Nothing new to report on the baby front. We went swimming today and we’re just generally enjoying this whole three-day weekend jazz.

We watched the Star Trek: New Voyages episode World Enough And Time today. I’ll analyze it more thoroughly in a review for the site’s fan film section at a later date, but as nicely-made as it was, it made me realize something: I’m starting to feel like the world of Trek fan films is a momentous wasted opportunity. They’re produced well (hell, some of the production values easily rival the last episodes of the last TV series), acted earnestly, and they represent a fantastic group effort of will. However, they don’t say anything to me. I have yet to see one hit on a social issue like the original Star Trek did, and that’s really bugging me. These people have even fewer levels of censorship to deal with than Gene Roddenberry ever did: it’s just them and the ‘net and the audience. That cuts out so many layers of network bullshit that it just boggles the mind. But most of what we’re getting is just stuff that connects the dots between points of Star Trek continuity, without doing the one thing that has actually kept the original series on the map all these years. I’m aware that the next New Voyages will be a restructured version of David Gerrold’s never-produced AIDS/gay-themed TNG script Blood And Fire, but that’s a 20 year old script. I’m convinced that Roddenberry would be jazzed that the fans are making Trek now, but I’m also convinced that he’d be doing 30,000 RPM in his grave to see that no one’s touching big modern issues with it.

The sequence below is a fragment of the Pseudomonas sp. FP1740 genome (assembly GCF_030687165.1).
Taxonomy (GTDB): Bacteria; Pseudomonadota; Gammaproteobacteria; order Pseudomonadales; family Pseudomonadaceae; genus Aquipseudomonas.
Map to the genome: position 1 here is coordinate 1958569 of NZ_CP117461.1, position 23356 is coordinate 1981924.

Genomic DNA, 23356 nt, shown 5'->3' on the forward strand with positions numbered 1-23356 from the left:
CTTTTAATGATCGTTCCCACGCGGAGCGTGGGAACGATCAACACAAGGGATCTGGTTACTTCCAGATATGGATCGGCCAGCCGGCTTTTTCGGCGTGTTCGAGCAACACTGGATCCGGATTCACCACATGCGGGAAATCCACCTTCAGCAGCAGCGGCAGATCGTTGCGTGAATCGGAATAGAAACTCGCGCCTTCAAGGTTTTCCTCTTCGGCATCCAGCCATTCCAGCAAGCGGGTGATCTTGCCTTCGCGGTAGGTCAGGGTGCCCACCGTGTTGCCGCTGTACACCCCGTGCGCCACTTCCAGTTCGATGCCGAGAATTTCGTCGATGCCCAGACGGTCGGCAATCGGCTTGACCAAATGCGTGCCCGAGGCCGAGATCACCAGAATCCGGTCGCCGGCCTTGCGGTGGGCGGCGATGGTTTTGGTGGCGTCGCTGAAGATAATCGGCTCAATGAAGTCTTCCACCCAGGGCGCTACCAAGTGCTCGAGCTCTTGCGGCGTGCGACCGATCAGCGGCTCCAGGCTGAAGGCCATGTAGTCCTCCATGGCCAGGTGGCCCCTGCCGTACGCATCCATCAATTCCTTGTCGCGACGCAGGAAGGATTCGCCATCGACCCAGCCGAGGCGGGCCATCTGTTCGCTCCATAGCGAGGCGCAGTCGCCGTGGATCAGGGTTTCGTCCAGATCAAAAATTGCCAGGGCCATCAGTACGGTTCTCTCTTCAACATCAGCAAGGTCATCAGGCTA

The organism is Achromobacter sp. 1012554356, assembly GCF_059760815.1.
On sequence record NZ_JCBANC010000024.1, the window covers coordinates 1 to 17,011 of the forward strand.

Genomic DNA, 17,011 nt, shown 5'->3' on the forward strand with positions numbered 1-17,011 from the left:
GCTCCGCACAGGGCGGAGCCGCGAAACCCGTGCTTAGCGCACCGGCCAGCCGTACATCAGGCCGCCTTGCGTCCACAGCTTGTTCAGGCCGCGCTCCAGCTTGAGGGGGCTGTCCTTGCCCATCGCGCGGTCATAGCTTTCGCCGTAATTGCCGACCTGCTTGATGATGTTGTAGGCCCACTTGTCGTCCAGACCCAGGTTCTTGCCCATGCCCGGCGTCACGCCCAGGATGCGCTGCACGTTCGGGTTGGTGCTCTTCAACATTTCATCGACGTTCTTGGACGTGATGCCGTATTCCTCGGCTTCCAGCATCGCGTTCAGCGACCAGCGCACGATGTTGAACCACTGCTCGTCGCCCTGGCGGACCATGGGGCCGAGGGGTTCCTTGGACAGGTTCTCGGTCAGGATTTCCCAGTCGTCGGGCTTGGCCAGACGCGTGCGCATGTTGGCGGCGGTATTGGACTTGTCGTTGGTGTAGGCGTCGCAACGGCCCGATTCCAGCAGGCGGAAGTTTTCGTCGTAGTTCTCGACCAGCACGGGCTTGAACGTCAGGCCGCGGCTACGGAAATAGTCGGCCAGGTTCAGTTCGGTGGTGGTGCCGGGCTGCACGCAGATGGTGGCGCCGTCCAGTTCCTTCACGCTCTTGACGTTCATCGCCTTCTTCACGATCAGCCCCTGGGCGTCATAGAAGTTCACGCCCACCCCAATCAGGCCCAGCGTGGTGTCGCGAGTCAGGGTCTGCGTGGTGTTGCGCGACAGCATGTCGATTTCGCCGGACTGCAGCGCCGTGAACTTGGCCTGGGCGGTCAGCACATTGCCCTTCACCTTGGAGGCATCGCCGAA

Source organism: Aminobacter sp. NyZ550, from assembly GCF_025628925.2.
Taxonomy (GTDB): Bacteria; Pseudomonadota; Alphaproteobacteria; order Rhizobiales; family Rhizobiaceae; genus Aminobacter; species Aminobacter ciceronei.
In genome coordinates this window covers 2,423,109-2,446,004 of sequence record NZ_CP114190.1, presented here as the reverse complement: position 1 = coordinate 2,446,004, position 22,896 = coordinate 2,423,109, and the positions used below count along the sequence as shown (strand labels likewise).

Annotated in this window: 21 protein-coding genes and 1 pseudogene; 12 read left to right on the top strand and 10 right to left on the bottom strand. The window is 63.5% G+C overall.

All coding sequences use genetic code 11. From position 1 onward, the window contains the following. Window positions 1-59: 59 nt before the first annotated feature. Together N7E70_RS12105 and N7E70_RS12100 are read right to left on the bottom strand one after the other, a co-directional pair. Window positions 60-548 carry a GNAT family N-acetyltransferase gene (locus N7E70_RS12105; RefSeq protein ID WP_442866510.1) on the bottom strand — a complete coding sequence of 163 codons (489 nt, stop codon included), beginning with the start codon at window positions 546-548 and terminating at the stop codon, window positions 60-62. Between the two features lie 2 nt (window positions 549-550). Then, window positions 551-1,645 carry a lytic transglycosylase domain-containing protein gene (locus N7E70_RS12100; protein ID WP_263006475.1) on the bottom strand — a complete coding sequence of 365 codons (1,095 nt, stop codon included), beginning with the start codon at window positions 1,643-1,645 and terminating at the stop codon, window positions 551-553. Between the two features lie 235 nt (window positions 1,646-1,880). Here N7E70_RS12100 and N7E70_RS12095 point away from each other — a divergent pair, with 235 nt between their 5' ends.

I find the fan films entertaining, but there’s just a nagging feeling of fandom-with-its-head-up-its-own-ass here. Star Trek broke ground and made people think in the 1960s. Have the fans forgotten, or just lost their nerve?

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Earl Green ()

I'm the creator, editor-in-chief and head writer of


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